If by some chance you haven't, I can only imagine how much better it would be in Russian... so get to it biggrin


ElectricSoup

6,775 posts

105 months

Tuesday 3rd March
quotequote all
Goaty Bill 2 said:
ElectricSoup said:
Goaty Bill 2 said:
'Cancer Ward' Volumes one and two by Alexandr Solzhenitsyn
Translation: Nicholas Bethell and David Burg
Publisher: The Bodley Head, 1968

My first editions


These excellent first edition copies have been sitting on my shelf for some time and I finally got around to them.

[snip for brevity]
You're a Trooper, GB2.
You must surely have read this one?
If by some chance you haven't, I can only imagine how much better it would be in Russian... so get to it biggrin

Yes, about 30 years ago. By which I only mean to say that I barely remember it now.

Edited by ElectricSoup on Tuesday 3rd March 13:20

mariopepper

6 posts

3 months

Tuesday 3rd March
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Arch of Triumph

Blue62

4,793 posts

106 months

Wednesday 4th March
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I've just finished Erebus the story of a ship by Michael Palin. It's well researched and well written for anyone who likes history and adventure, I really enjoyed it and recommend it.

Goaty Bill 2

3,102 posts

73 months

Monday 9th March
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Diary of a Gulag Prison Guard
Diary and short stories by Ivan Chistyakov
Introduction: Irina Shcherbakova
Translation: Arch Tait
Published: Granta 2016



Exactly what it says on the label; A diary (plus three short stories at the end).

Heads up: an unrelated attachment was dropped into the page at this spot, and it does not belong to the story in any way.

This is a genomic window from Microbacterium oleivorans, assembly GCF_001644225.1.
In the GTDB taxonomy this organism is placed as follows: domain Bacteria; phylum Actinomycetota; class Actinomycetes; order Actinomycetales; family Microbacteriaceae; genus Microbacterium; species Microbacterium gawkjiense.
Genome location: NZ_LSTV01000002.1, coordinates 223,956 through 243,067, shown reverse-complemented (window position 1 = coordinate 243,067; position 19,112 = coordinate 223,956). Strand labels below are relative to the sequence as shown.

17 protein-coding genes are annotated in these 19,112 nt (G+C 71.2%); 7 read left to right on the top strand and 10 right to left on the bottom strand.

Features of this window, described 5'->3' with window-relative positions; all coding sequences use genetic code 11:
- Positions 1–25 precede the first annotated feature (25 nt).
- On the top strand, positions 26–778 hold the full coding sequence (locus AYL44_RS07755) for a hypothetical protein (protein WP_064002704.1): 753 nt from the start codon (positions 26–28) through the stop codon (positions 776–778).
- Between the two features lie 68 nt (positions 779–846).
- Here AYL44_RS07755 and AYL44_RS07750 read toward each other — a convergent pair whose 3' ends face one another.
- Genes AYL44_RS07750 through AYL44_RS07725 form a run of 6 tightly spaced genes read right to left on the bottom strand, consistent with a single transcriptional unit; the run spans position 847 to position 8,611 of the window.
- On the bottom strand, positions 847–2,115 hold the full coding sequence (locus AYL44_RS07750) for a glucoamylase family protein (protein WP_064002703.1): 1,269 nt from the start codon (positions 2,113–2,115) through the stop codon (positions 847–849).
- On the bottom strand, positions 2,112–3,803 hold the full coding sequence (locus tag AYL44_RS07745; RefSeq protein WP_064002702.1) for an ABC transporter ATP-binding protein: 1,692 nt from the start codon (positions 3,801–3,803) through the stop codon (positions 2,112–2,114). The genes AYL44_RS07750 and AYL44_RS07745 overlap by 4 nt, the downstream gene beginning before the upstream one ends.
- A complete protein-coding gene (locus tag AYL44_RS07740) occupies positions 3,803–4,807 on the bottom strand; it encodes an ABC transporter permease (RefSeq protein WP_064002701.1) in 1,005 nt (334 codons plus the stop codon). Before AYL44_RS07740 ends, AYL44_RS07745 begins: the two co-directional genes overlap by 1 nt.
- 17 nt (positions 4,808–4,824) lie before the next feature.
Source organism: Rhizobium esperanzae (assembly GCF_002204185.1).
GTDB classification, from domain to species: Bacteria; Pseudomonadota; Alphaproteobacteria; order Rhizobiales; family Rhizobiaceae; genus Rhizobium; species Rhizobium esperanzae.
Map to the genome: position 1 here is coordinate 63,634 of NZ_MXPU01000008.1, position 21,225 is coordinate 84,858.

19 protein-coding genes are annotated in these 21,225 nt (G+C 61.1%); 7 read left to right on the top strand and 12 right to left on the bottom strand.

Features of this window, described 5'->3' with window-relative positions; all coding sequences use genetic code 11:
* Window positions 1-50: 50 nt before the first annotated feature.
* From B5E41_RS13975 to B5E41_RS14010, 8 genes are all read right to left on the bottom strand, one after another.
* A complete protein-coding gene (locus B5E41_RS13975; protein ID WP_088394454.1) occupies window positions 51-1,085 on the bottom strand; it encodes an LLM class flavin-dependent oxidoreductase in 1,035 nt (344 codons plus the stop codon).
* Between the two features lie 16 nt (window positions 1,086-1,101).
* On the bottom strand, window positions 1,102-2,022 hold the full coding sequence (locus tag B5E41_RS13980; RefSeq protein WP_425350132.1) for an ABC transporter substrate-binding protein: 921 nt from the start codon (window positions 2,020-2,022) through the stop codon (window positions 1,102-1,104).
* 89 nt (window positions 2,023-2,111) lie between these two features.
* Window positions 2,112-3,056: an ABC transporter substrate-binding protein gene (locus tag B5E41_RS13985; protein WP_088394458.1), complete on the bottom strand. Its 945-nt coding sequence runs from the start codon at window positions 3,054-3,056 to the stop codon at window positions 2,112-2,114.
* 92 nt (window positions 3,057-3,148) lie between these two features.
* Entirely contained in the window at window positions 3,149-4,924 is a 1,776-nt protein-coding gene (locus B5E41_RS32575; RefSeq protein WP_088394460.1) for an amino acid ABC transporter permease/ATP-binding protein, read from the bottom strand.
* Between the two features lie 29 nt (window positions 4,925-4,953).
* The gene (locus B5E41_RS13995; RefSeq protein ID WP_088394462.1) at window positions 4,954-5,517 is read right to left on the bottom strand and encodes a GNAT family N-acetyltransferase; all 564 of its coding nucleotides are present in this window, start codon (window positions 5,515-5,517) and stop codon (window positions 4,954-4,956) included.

In the main, this is not a novel or story, simply diary entries by Ivan Chistyakov during his one year duty as an armed guard on the BAM (Baikal–Amur Mainline) railway during 1935/36.
His diary was lately donated to the Memorial Human Rights Centre, Moscow.
Chistyakov died in Tula Province 1941 while fighting the Germans.



"Our limitation is this: when you are confined in prison or in camp, the personality of the prison keepers interests you only to the extent that it helps you evade their threats and exploit their weaknesses. As far as anything else is concerned, you couldn't care less. They are unworthy of your attention. You are suffering yourself, and those around you who .are unjustly imprisoned are suffering, and in comparison with that sheaf of sufferings, which is too much for your outspread hands to encompass, what are these stupid people in their watchdog jobs to you? What are their petty interests to you, their worthless likes and dislikes, their successes and failures in the service?